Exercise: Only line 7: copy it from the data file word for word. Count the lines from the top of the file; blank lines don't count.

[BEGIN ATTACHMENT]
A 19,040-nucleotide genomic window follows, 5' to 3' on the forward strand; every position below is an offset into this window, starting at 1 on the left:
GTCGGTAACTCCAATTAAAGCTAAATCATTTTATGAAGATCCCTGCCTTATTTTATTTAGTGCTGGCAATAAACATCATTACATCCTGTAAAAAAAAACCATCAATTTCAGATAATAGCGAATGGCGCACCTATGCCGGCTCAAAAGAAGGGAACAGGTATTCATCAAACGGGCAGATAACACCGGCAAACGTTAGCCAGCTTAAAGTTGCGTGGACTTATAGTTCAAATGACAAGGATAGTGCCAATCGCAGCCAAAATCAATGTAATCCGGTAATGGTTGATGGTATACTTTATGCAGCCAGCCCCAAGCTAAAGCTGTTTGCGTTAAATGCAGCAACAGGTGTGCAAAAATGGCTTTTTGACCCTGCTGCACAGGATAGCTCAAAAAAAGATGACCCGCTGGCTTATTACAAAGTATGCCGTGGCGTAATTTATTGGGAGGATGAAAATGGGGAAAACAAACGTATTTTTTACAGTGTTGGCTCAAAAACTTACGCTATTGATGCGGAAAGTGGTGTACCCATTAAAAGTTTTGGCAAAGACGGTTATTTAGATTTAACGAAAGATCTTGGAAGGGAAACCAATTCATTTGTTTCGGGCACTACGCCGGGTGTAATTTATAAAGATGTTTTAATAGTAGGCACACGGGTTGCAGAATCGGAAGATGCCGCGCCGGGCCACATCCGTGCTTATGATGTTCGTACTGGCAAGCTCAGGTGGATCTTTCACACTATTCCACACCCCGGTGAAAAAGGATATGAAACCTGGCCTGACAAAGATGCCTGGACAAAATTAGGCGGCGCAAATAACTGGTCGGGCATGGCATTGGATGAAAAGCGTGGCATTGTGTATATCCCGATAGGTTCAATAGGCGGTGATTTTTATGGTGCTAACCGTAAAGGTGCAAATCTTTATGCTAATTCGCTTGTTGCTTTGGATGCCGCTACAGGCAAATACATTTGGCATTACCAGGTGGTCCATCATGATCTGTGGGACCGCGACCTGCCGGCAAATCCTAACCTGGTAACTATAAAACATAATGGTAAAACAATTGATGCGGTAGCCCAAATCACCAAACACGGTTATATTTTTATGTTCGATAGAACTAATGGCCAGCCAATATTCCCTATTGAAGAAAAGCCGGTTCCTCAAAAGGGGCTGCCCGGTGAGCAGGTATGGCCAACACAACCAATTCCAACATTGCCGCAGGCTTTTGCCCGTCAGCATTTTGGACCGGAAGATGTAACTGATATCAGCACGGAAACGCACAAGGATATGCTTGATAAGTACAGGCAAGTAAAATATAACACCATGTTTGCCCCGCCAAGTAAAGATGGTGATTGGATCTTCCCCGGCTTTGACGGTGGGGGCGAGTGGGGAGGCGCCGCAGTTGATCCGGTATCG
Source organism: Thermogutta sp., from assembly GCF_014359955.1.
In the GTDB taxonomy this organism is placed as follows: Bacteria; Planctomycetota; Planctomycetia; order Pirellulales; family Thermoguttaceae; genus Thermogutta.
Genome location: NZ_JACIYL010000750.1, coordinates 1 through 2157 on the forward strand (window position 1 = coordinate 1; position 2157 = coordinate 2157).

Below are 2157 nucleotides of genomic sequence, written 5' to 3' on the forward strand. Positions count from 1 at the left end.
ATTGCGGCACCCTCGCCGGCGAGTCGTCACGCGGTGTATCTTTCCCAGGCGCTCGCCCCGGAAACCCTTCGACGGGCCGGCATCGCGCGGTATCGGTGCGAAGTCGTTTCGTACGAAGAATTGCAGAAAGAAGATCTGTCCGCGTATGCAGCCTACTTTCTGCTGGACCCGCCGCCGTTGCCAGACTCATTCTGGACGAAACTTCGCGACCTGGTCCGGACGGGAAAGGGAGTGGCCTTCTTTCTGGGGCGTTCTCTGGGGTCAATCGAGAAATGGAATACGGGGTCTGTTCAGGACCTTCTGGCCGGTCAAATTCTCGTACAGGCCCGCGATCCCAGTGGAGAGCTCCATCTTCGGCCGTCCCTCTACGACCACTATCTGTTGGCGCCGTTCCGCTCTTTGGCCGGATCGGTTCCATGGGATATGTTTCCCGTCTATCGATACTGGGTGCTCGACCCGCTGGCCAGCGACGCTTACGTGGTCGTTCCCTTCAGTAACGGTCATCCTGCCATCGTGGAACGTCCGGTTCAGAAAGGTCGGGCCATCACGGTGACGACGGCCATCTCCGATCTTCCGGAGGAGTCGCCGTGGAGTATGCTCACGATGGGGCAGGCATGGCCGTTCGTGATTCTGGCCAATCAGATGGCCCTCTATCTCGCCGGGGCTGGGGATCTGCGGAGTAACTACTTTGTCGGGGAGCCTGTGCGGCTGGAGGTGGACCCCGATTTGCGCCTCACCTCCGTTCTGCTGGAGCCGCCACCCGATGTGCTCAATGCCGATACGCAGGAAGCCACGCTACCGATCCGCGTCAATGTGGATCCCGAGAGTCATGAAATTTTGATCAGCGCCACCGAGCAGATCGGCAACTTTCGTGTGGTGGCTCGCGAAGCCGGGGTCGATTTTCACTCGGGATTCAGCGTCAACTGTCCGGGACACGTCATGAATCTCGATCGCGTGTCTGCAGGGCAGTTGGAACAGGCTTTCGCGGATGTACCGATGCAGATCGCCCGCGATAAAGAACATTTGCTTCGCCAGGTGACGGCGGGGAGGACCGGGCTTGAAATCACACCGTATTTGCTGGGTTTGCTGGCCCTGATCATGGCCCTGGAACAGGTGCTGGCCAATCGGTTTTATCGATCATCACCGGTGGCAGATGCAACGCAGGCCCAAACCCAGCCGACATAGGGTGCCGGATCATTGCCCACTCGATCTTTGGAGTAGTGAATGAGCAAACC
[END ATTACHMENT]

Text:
ATTGCGGCACCCTCGCCGGCGAGTCGTCACGCGGTGTATCTTTCCCAGGCGCTCGCCCCGGAAACCCTTCGACGGGCCGGCATCGCGCGGTATCGGTGCGAAGTCGTTTCGTACGAAGAATTGCAGAAAGAAGATCTGTCCGCGTATGCAGCCTACTTTCTGCTGGACCCGCCGCCGTTGCCAGACTCATTCTGGACGAAACTTCGCGACCTGGTCCGGACGGGAAAGGGAGTGGCCTTCTTTCTGGGGCGTTCTCTGGGGTCAATCGAGAAATGGAATACGGGGTCTGTTCAGGACCTTCTGGCCGGTCAAATTCTCGTACAGGCCCGCGATCCCAGTGGAGAGCTCCATCTTCGGCCGTCCCTCTACGACCACTATCTGTTGGCGCCGTTCCGCTCTTTGGCCGGATCGGTTCCATGGGATATGTTTCCCGTCTATCGATACTGGGTGCTCGACCCGCTGGCCAGCGACGCTTACGTGGTCGTTCCCTTCAGTAACGGTCATCCTGCCATCGTGGAACGTCCGGTTCAGAAAGGTCGGGCCATCACGGTGACGACGGCCATCTCCGATCTTCCGGAGGAGTCGCCGTGGAGTATGCTCACGATGGGGCAGGCATGGCCGTTCGTGATTCTGGCCAATCAGATGGCCCTCTATCTCGCCGGGGCTGGGGATCTGCGGAGTAACTACTTTGTCGGGGAGCCTGTGCGGCTGGAGGTGGACCCCGATTTGCGCCTCACCTCCGTTCTGCTGGAGCCGCCACCCGATGTGCTCAATGCCGATACGCAGGAAGCCACGCTACCGATCCGCGTCAATGTGGATCCCGAGAGTCATGAAATTTTGATCAGCGCCACCGAGCAGATCGGCAACTTTCGTGTGGTGGCTCGCGAAGCCGGGGTCGATTTTCACTCGGGATTCAGCGTCAACTGTCCGGGACACGTCATGAATCTCGATCGCGTGTCTGCAGGGCAGTTGGAACAGGCTTTCGCGGATGTACCGATGCAGATCGCCCGCGATAAAGAACATTTGCTTCGCCAGGTGACGGCGGGGAGGACCGGGCTTGAAATCACACCGTATTTGCTGGGTTTGCTGGCCCTGATCATGGCCCTGGAACAGGTGCTGGCCAATCGGTTTTATCGATCATCACCGGTGGCAGATGCAACGCAGGCCCAAACCCAGCCGACATAGGGTGCCGGATCATTGCCCACTCGATCTTTGGAGTAGTGAATGAGCAAACC